Being that it was a Kentucky-based story, involving slavery and law, and involving a historical personality (Zeb Ward) with whom I'd researched when I lived in the Bluegrass State, I was certainly interested in obtaining the book and immediately placed it on my book "wish list."

In Sweet Taste of Liberty, McDaniel cited my article from "Random Thoughts on History" about some African American men previously owned by Zeb Ward and who enlisted in United States Colored Troops regiments during the Civil War. It is an honor for a fellow historian to use some of my research, but it is especially so when that historian's study results in such a prestigious award as the Pulitzer Prize.

Hoping to get a copy of Sweet Taste of Liberty for a reasonable price, I have checked my wish list often to monitor the used price rate. I probably should have grabbed a copy at the $15.00 it was once going for, because now that it has earned the Pulitzer it is priced over $40.00. Proof positive of the effects book awards can have.

Monday, May 11, 2020

Henry McNeal Turner Comments on White Soldiers' Attitudes toward Black Soldiers after seeing them in Combat

In my last post I shared some comments by 1st United States Colored Infantry chaplain, Henry McNeal Turner, on how Union soldiers in Washington D.C. treated black people. He observed a marked difference in the attitudes of early enlistees (1861) verses later (1862) ones. I shared my personal take on this as probably partly from a backlash response in the government's changed war aims after the release of the preliminary Emancipation Proclamation. I concluded that post wondering if Turner ever observed a positive change in white Union soldiers' attitude toward black soldiers after  finally having the chance to see the African American soldiers in combat.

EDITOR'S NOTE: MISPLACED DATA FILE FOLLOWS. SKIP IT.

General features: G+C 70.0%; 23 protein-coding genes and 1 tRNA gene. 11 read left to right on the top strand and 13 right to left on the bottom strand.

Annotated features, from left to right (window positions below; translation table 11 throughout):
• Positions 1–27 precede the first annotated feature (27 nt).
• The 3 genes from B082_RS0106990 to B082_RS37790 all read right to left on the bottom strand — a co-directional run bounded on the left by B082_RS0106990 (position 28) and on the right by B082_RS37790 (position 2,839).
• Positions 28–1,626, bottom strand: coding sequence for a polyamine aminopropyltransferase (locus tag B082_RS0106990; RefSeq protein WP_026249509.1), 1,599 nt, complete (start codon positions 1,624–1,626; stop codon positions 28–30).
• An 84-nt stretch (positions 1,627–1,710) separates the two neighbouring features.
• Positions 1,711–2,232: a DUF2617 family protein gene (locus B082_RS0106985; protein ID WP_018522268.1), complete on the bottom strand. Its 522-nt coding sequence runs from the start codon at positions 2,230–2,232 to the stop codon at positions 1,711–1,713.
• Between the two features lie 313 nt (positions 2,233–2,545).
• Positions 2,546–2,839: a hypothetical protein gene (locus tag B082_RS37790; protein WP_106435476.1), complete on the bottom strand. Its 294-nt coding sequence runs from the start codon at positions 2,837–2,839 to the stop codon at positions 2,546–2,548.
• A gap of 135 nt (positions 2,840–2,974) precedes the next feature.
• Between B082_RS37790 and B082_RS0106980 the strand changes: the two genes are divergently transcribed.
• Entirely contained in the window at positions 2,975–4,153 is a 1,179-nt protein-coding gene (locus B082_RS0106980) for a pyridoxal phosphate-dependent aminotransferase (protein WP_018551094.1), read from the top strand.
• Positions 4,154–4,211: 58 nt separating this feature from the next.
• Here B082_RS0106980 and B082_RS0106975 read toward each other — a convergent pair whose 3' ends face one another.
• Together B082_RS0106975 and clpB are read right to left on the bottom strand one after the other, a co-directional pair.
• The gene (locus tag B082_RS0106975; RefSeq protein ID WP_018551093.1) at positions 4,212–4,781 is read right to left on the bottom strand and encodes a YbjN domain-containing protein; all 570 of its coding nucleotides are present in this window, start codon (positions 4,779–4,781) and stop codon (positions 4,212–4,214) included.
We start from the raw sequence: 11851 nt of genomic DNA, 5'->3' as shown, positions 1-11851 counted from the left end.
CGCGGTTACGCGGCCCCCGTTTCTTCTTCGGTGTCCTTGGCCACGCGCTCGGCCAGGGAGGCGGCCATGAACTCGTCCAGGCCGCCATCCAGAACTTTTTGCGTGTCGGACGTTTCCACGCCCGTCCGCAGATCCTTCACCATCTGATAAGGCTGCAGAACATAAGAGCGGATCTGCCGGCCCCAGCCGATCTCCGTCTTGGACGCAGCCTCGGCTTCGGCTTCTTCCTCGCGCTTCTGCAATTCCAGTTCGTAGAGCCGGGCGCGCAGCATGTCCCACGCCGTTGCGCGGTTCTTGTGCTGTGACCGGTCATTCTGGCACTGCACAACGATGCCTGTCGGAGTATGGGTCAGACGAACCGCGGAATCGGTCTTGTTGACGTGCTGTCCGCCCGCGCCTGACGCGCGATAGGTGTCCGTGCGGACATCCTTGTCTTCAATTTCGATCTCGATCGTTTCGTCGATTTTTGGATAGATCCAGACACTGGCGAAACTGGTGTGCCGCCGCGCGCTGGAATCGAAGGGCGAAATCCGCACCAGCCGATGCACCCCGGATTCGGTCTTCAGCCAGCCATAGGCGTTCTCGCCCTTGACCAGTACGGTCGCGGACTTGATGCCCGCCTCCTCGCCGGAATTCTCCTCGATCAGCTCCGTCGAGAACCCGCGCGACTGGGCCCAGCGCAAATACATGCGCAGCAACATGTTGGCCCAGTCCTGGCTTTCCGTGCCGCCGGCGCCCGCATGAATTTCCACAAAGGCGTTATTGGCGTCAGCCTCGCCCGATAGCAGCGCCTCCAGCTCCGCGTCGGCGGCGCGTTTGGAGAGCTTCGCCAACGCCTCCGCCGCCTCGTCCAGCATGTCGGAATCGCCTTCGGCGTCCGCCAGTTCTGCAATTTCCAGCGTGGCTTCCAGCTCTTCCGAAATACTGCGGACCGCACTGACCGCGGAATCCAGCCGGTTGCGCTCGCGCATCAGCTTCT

Well, I just finished up Freedom's Witness: The Civil War Correspondence of Henry McNeal Turner and I found my answer. In his June 30 report to the Christian Recorder Turner concluded this column by stating:

"Before closing I would say that the brilliant achievements of our boys in front of Petersburg was more than timed, and did more to conquer the prejudice of the Army of the Potomac than a thousand newspaper puffs. Providentially, the most of that immense army had to pass right by the forts taken by the colored soldiers. Every soldier with whom I came in contact had but little to say except to pay the most flattering compliments to the brave colored men of our division. After that the white and colored soldiers talked, laughed, and ate together with a friendly regard, not surpassing by any previous occasion. Let the forts of Petersburg hereafter add new stars to the glorious constellation, which are glittering with untarnished brilliancy above the horizon. Let them stand a monument to his bravery, heroism, and daring."